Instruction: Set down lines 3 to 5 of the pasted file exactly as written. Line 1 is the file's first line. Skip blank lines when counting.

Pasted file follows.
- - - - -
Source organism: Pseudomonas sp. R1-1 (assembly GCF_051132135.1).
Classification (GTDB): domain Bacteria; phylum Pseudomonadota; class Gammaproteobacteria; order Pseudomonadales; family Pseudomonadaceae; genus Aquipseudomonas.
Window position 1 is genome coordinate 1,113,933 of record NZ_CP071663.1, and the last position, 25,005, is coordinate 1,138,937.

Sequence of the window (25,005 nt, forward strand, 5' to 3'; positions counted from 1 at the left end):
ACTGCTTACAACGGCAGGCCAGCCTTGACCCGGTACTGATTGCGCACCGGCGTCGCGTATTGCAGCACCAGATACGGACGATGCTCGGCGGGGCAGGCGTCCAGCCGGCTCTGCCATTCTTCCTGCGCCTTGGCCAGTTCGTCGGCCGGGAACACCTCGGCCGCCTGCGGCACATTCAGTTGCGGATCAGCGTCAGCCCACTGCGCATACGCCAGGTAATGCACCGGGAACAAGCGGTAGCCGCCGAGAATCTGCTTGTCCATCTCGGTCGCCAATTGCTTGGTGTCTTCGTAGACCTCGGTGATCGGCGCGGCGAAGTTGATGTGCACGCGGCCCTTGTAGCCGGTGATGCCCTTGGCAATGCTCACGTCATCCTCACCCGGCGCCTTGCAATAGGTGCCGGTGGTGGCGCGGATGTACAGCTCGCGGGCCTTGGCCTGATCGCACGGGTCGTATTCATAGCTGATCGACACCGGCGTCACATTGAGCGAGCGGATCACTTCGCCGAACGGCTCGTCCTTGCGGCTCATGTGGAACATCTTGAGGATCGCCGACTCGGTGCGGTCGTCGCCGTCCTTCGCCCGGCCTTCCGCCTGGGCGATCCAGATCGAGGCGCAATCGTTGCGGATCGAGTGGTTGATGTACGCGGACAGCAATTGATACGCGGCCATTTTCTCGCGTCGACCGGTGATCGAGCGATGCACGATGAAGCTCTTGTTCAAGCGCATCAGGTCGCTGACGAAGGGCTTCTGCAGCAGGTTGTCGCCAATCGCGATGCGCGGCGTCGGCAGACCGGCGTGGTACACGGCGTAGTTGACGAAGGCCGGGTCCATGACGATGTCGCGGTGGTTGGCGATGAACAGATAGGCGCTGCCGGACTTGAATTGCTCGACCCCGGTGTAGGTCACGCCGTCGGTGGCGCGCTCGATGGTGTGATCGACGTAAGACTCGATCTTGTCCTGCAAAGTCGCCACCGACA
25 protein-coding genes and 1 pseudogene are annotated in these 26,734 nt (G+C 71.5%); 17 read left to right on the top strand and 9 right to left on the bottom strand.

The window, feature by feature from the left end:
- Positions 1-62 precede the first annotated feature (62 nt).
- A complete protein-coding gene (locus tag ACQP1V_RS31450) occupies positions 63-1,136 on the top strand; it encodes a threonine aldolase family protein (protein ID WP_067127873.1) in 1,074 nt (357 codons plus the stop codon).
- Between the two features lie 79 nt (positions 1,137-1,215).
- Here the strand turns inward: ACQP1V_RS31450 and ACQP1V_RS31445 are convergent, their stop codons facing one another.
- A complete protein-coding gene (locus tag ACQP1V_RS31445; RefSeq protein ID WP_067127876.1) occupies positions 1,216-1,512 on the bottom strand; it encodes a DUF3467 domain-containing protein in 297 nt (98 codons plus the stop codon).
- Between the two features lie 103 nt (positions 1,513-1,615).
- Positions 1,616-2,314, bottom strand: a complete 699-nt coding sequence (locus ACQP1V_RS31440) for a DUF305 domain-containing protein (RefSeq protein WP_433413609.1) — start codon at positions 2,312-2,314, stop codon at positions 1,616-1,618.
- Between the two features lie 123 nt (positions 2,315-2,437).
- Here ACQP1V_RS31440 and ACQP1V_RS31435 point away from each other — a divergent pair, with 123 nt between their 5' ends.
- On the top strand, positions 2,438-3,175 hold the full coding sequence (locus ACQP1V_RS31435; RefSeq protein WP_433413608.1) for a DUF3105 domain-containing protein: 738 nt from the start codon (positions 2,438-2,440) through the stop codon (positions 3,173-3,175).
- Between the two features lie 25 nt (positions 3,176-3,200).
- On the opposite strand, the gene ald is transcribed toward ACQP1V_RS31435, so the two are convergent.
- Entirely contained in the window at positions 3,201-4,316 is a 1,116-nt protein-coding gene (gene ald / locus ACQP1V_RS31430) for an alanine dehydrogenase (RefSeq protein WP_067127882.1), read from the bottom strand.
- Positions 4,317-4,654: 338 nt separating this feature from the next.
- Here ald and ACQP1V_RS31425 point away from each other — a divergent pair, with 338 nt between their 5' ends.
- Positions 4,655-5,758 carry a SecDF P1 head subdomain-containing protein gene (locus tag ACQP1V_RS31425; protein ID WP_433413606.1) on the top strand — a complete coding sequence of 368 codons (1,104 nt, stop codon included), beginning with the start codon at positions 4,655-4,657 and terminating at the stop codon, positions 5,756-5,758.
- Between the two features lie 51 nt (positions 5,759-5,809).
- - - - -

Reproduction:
Window position 1 is genome coordinate 1,113,933 of record NZ_CP071663.1, and the last position, 25,005, is coordinate 1,138,937.

Sequence of the window (25,005 nt, forward strand, 5' to 3'; positions counted from 1 at the left end):
ACTGCTTACAACGGCAGGCCAGCCTTGACCCGGTACTGATTGCGCACCGGCGTCGCGTATTGCAGCACCAGATACGGACGATGCTCGGCGGGGCAGGCGTCCAGCCGGCTCTGCCATTCTTCCTGCGCCTTGGCCAGTTCGTCGGCCGGGAACACCTCGGCCGCCTGCGGCACATTCAGTTGCGGATCAGCGTCAGCCCACTGCGCATACGCCAGGTAATGCACCGGGAACAAGCGGTAGCCGCCGAGAATCTGCTTGTCCATCTCGGTCGCCAATTGCTTGGTGTCTTCGTAGACCTCGGTGATCGGCGCGGCGAAGTTGATGTGCACGCGGCCCTTGTAGCCGGTGATGCCCTTGGCAATGCTCACGTCATCCTCACCCGGCGCCTTGCAATAGGTGCCGGTGGTGGCGCGGATGTACAGCTCGCGGGCCTTGGCCTGATCGCACGGGTCGTATTCATAGCTGATCGACACCGGCGTCACATTGAGCGAGCGGATCACTTCGCCGAACGGCTCGTCCTTGCGGCTCATGTGGAACATCTTGAGGATCGCCGACTCGGTGCGGTCGTCGCCGTCCTTCGCCCGGCCTTCCGCCTGGGCGATCCAGATCGAGGCGCAATCGTTGCGGATCGAGTGGTTGATGTACGCGGACAGCAATTGATACGCGGCCATTTTCTCGCGTCGACCGGTGATCGAGCGATGCACGATGAAGCTCTTGTTCAAGCGCATCAGGTCGCTGACGAAGGGCTTCTGCAGCAGGTTGTCGCCAATCGCGATGCGCGGCGTCGGCAGACCGGCGTGGTACACGGCGTAGTTGACGAAGGCCGGGTCCATGACGATGTCGCGGTGGTTGGCGATGAACAGATAGGCGCTGCCGGACTTGAATTGCTCGACCCCGGTGTAGGTCACGCCGTCGGTGGCGCGCTCGATGGTGTGATCGACGTAAGACTCGATCTTGTCCTGCAAAGTCGCCACCGACA